Why I Can’t Follow WoW’s Story

I hadn’t had a chance to play much WoW since Tuesday, so I logged in Thursday night to continue my adventures with my Mage and his new Ebonchill gizmo. I hadn’t done much of anything since he obtained his Artifact.

When I logged in, I had a quest to turn into the Great Alakazam, or whatever his name is. (I can’t quite make it out in the picture below.) I clicked him and turned in the quest, not really paying attention to what it was. I vaguely remembered this guy was supposed to find more mages to bring into “my” class hall.

WoWScrnShot_090116_192717

He had another quest which I accepted. I didn’t remember anything about what I was supposed to be doing or why, so I expected to read this quest and have my memory jogged about what I was doing. This is the quest I got:

WoWScrnShot_090116_192717_cropped

Basically I was supposed to pick the first zone to go to in the Broken Isles.

On a game mechanics level, it was obvious what I was supposed to do and why. This was where the “scale-the-zones-to-your-level” started to come into play. I could go anywhere that struck my fancy.

From a mechanics perspective, that’s pretty cool. I like it.

But then I started to think about my character. Why exactly was I supposed to go to a zone at all? What’s my character’s motivation here? Am I looking for something? I already got my Artifact, which was the last thing I remember I was supposed to be looking for.

Again, this is the point where I would read the quest text to refresh my memory. Re-reading it, I see that I’m supposed to “get this show on the road” and “plan my first moves.” Um, what? Moves for what? What show? I’m holding the Great Powerful Artifact right in my hand. Shouldn’t I just go to Legion Headquarters and kill the Big Bad and save the world? I thought that was the whole point of getting the Artifact in the first place.

People who understand WoW are probably screaming at their screens now about how obvious the answers are, but my point is that if your only source of information is the text in the quest dialogs, it’s not obvious at all.

I thought that perhaps the last quest had some crucial information that I missed, so I went looking for a way to bring up a list of quests I’d completed. If there’s a way to do that, I sure couldn’t find it. Once you finish a quest, all that knowledge is apparently gone forever. (Yes, I know I could go to a wiki and find every quest ever made. That’s not the point.)

I figured there must be something on the map itself that would give me an explanation.

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Not really. Just a list of zones. I zoomed in on one to see the explanatory text. Here’s the one for Azsuna, where I ended up going:

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Um okay. Khadgar is “planning an expedition.” That’s really informative. Why do I care about this expedition, exactly? Where is he going? What’s he hoping to find? (I’ve already gotten the Artifact, Khadgar!)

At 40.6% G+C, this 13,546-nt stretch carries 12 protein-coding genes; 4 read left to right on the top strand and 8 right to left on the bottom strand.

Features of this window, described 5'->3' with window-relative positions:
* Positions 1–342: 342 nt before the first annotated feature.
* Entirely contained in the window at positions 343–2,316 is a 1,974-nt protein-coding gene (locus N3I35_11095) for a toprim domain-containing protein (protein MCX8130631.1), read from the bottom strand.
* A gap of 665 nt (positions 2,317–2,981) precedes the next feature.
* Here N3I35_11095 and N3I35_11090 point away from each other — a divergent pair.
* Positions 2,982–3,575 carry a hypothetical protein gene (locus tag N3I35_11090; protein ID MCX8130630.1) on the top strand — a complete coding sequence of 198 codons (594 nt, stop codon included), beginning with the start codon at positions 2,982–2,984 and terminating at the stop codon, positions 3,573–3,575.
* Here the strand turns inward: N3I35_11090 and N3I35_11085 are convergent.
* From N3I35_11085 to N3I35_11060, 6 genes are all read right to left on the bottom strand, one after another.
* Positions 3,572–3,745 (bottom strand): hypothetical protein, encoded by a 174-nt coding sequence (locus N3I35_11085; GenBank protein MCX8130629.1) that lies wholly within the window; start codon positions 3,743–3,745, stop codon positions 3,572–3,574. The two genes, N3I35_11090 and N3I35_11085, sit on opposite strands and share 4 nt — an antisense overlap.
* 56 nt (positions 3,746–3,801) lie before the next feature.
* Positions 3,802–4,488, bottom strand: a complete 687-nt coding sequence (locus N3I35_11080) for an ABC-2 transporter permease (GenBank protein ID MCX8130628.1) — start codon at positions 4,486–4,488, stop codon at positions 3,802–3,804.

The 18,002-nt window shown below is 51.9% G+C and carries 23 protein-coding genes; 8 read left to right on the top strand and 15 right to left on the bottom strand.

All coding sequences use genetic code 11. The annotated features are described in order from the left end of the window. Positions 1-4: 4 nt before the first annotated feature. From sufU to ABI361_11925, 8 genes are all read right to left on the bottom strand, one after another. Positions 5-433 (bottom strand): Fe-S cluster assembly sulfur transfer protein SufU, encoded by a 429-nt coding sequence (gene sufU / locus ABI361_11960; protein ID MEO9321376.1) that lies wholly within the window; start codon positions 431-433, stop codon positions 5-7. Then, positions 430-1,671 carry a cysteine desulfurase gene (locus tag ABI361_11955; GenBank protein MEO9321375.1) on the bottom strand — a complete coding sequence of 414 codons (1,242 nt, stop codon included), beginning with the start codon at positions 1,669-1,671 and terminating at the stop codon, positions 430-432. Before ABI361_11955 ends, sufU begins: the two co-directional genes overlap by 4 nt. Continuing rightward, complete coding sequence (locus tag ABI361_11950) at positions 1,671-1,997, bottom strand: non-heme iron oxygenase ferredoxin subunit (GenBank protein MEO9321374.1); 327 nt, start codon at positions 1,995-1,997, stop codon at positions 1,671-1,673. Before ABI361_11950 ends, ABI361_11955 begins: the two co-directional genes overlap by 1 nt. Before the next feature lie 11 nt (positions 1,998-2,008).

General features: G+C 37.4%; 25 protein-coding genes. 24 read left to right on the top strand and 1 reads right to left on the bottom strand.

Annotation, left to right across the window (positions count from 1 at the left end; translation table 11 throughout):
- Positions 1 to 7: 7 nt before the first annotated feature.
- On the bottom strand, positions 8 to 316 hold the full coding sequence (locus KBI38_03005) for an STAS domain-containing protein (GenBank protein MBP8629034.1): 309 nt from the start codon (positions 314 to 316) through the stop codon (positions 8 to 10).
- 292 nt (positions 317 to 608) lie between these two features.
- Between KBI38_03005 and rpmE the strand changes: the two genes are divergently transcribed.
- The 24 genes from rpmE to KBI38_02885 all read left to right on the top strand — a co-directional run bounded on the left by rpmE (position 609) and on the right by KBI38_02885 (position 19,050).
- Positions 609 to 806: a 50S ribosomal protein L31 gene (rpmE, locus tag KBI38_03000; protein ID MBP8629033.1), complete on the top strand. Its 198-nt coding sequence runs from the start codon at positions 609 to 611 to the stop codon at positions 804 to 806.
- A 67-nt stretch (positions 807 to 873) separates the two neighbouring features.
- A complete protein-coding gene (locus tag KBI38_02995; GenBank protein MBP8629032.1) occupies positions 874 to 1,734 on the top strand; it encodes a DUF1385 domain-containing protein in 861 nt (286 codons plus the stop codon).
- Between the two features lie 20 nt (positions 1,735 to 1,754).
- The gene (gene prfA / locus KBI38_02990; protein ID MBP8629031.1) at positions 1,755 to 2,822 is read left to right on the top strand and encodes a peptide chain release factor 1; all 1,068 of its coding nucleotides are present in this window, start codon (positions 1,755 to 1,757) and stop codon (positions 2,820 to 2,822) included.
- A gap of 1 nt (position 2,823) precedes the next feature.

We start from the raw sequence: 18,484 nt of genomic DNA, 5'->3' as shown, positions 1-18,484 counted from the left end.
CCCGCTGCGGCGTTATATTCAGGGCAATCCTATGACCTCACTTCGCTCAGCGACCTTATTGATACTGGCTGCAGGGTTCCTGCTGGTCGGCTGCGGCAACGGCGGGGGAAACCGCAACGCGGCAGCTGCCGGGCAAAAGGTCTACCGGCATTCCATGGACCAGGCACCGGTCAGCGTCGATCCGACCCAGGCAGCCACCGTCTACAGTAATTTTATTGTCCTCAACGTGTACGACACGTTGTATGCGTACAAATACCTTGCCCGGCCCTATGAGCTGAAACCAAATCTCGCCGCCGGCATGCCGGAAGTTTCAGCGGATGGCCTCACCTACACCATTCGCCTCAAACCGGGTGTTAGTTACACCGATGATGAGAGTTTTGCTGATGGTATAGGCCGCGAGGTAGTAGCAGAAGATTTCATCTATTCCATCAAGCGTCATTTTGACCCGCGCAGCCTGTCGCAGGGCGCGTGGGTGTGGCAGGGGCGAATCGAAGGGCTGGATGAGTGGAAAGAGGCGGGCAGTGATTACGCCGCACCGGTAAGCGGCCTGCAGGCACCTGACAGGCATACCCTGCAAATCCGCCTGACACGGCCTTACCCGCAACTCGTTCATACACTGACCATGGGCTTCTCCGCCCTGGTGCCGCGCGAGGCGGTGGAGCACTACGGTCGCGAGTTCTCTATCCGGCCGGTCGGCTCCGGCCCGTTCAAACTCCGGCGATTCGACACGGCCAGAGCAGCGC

And, again, who the hell is Khadgar? :)

(Okay, I remember him from earlier in the expansion, but I still don’t know who he is or why I’m taking orders from him.)

Browsing over the other zones I discovered that Khadgar apparently had plans for all of the zones, simultaneously, a feat which I found somewhat incredulous.

(By the way, do we really need to see how much gold we’re going to get from quests any more? Is anyone even the slightest bit motivated by how much gold or experience a quest gives in WoW? 1.54 gold is not even a significant amount for me. That would buy, like, one copper ore on the Auction House.)

It turned out there was more information when you click on Accept.

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Okay, at least there’s a little bit of meat here. But it just raises more questions than it answers.

First, he says we need to reseal the Tomb of Sargeras. Okay, sounds good. You might think he would then go on to explain why we need to do that, but you’d be wrong.

The very next thing it says is that Khadgar has uncovered information about an ancient relic which might stop the Legion.

The first thing I’m thinking is that well maybe that information is in that Tomb you want to seal, Khadgar. Maybe don’t seal the Tomb then. And what is that Tomb anyway? Why do we need to seal it? What’s in there that’s so bad? Who or what is a Sargeras? Why do I care about him, her, or it? Why do I care anything about these Broken Isles? From my Mage’s perspective, I’ve never even heard of them before.

And by the way, I just got an ancient relic. It’s called Ebonchill, a supposedly devastating weapon of mighty power. Now you’re telling me I need another gadget? Nobody told my poor little mage that stopping the Legion was going to be an endless scavenger hunt. Maybe just let the Legion have the Broken Isles. What do I care? Are any of my Mage friends there? Do I have a Mage house there? Mage family? Did I go to Mage high school there?